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|UPDATED: Gay nightclub owner’s killing raises questions about sexual orientation|
|by Dyana Bagby|
|August 27, 2010 12:52|
Durand Robinson was managing partner of a black gay nightclub and an organizer of events for Black Gay Pride. But was Robinson, who was shot to death Wednesday, gay?
As news of Robinson’s death spread, many who didn’t know him assumed from his work that he must be gay. His brother, however, says Robinson was planning to marry a girlfriend. And Robinson’s close friends and coworkers at Traxx, the popular black gay nightclub, say Robinson never discussed a girlfriend or being gay with them.
Speculation about Robinson’s sexual orientation is taking away from the real situation — a loving man was killed and police need to find the suspect, said Phillip Boone, Robinson’s business partner.
“This was not a hate crime. The story should be about finding the culprit who did this to a great, loving man,” Boone said today.
The Atlanta Police Department agrees.
“The APD will not get involved in determining Mr. Robinson's sexual orientation. Our priority is to bring his killer to justice," said APD spokesperson Carlos Campos in a statement released today.
"If our investigation uncovers evidence that Mr. Robinson was targeted for any reason that fits our definition of a 'bias crime' — including his race, religion, nationality, or sexual orientation — we will take the appropriate actions to alert authorities who have the option to prosecute under that criteria.”
Robinson didn't like labels, says business partner
When asked if Robinson was gay, Boone said, “I don’t know.”
“I’m a confessed gay man. He never confessed. We never talked about it,” Boone said. “He just happened to be partners with me.”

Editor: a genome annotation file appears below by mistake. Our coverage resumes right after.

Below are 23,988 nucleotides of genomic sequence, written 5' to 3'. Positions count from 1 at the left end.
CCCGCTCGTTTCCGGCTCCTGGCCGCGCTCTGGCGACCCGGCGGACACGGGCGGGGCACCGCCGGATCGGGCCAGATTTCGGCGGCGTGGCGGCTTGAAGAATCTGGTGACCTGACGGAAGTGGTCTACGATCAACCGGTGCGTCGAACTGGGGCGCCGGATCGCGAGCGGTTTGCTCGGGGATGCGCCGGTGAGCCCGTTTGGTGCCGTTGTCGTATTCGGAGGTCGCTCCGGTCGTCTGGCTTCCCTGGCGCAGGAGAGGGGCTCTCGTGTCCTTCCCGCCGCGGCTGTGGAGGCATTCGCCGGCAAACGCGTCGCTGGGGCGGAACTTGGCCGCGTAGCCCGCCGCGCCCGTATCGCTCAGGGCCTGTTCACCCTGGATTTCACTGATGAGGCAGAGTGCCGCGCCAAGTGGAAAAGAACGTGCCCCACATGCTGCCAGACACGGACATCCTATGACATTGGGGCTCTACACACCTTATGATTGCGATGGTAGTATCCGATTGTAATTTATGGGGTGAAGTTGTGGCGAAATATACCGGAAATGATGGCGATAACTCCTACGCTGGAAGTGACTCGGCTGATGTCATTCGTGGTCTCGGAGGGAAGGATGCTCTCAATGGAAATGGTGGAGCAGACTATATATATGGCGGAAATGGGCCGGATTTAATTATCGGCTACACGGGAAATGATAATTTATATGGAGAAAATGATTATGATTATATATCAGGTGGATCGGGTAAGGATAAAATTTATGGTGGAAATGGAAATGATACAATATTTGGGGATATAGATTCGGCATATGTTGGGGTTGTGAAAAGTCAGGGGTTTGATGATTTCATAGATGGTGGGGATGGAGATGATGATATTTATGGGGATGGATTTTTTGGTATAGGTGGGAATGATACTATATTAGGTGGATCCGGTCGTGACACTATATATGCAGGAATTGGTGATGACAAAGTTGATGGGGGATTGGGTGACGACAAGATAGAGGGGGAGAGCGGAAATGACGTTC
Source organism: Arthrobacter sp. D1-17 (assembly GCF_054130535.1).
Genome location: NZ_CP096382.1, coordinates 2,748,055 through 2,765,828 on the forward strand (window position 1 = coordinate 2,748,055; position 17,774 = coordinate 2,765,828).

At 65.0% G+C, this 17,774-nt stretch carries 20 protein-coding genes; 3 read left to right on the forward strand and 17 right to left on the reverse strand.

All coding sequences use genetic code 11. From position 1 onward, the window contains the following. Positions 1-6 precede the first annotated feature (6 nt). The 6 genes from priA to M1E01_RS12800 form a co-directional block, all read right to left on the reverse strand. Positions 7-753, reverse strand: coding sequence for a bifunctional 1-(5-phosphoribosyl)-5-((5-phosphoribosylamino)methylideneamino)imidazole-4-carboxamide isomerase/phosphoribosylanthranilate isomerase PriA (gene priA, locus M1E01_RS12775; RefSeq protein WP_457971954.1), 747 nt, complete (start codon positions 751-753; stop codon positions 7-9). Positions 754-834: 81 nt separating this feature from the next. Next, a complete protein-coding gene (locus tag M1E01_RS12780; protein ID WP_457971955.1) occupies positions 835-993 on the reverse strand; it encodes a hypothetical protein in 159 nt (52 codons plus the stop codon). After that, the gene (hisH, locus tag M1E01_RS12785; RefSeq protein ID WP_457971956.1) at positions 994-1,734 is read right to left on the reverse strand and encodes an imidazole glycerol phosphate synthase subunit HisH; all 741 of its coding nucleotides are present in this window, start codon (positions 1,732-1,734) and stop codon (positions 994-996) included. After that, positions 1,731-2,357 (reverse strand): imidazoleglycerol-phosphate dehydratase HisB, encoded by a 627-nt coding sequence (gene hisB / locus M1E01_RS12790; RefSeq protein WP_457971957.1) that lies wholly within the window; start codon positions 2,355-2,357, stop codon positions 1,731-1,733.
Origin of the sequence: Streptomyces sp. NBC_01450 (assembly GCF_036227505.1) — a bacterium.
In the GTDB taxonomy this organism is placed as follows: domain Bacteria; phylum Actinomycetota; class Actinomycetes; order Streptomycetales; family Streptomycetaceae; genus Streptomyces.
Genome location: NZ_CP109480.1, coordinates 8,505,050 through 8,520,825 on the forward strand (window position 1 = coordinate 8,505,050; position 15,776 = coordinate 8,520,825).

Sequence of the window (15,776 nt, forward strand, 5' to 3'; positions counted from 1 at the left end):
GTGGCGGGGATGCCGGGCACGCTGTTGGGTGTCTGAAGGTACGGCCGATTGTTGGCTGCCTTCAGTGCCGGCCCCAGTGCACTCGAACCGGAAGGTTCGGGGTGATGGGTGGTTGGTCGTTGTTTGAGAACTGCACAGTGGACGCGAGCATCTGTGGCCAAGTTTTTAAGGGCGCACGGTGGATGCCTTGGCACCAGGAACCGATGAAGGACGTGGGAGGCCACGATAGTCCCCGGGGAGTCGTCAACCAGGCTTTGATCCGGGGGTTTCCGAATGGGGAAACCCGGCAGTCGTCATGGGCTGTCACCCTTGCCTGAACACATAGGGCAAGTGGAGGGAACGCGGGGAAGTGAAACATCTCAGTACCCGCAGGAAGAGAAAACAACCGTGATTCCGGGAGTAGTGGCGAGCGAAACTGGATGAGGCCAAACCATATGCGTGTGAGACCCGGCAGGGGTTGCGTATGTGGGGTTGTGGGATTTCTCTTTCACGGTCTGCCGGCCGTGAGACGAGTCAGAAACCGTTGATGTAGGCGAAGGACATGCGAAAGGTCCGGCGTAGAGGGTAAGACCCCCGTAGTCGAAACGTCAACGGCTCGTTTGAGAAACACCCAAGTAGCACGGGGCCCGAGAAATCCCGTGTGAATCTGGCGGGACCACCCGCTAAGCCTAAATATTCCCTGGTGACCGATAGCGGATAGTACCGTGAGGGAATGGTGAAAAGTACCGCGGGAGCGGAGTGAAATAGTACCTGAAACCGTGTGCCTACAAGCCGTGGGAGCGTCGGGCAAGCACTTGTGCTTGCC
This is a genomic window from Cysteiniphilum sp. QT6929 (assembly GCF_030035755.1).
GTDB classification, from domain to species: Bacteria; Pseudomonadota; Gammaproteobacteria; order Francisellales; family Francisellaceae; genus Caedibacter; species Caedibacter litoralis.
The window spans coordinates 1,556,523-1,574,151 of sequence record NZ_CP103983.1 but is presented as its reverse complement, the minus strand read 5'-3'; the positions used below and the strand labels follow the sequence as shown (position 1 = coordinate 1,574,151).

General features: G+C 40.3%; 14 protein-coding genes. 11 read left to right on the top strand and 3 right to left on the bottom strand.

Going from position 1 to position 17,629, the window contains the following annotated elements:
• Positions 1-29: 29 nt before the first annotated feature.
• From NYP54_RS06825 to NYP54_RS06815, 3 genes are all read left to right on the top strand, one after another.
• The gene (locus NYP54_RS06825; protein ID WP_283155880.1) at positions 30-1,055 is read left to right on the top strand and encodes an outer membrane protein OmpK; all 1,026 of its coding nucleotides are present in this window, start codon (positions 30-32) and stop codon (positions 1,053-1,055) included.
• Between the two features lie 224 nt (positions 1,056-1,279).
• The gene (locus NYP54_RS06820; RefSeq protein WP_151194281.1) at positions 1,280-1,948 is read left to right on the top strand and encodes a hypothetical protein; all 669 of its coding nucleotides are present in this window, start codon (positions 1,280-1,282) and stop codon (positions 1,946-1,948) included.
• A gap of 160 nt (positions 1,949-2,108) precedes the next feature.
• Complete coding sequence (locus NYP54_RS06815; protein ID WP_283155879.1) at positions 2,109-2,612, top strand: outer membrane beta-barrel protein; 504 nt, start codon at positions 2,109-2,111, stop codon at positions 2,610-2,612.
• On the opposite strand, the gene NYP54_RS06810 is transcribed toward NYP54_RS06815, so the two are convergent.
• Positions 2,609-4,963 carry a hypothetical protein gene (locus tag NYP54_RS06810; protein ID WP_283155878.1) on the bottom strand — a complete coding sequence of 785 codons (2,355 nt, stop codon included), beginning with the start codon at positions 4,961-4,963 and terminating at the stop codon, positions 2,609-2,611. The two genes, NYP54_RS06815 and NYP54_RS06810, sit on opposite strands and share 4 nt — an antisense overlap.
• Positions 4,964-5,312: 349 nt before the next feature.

Robinson never took a label, either — gay, straight or bisexual, Boone said.
“I’ve never seen him date. We considered him asexual. I never saw him with anyone,” he added. “I can’t say if he was gay. Only Durand can say but I never heard him say he’s an admitted gay man.”
Boone said however Robinson identified doesn’t matter — what happened to him was a senseless crime and he hopes the person who shot his friend and business partner is arrested soon.
Avian Watson, spokesperson for Traxx Girls and friend of Robinson, said others told her Robinson was not gay.
“He wasn’t gay. He’s been in our business over 25 years and people may think so — he was such a big advocate for our rights — but I never discussed his sexuality with him,” she said.
In the four years she knew Robinson, Watson said she never saw him date anyone. Traxx and Traxx Girls are well known for parties for men and women, and Watson said Robinson never missed a single event or party for either group.
“Between his business and his family, I’d think any relationship would be hard,” Watson said.
The Atlanta-Journal Constitution interviewed Prince Robinson, brother of Durand Robinson.
“He had a crowded house,” Prince Robinson told the AJC. “He was never married. I do think he was in the process of getting married [to] … his girlfriend of 2 1/2 years. He comes from a Christian background. A community activist. Never drinks. Never smokes. Didn’t have an enemy in the world.”
Anothy Toliver of Traxx also told Creative Loafing that Robinson was not gay.
Boone and Watson both said Robinson was a family man and spent his time between working and taking care of his family.
“It was kids and his business. His family was well-taken care of,” she said.
Boone and Watson were not familiar with Robinson having a girlfriend.
“I’d like to meet her though,” Watson said.
And while Robinson was active in the LGBT community, he also worked with several other organizations, Boone stressed.
“He was involved in all communities. The Salvation Army. Walking for diabetes. He worked for Delta Air Lines for nearly 30 years. He’s a family man. He just happened to be my business partner,” Boone said.
A tribute to Robinson at Traxx nightclub is slated for Saturday, Aug. 28, from 10 p.m. to midnight. Traxx is located at 1287 Columbia Drive, Decatur, GA 30032.
In the Life Atlanta, the official organizer for Black Gay Pride, will also honor Robinson at its annual candlelight vigil on Sept. 1.
Top photo: Durand Robinson, left (Via Facebook)
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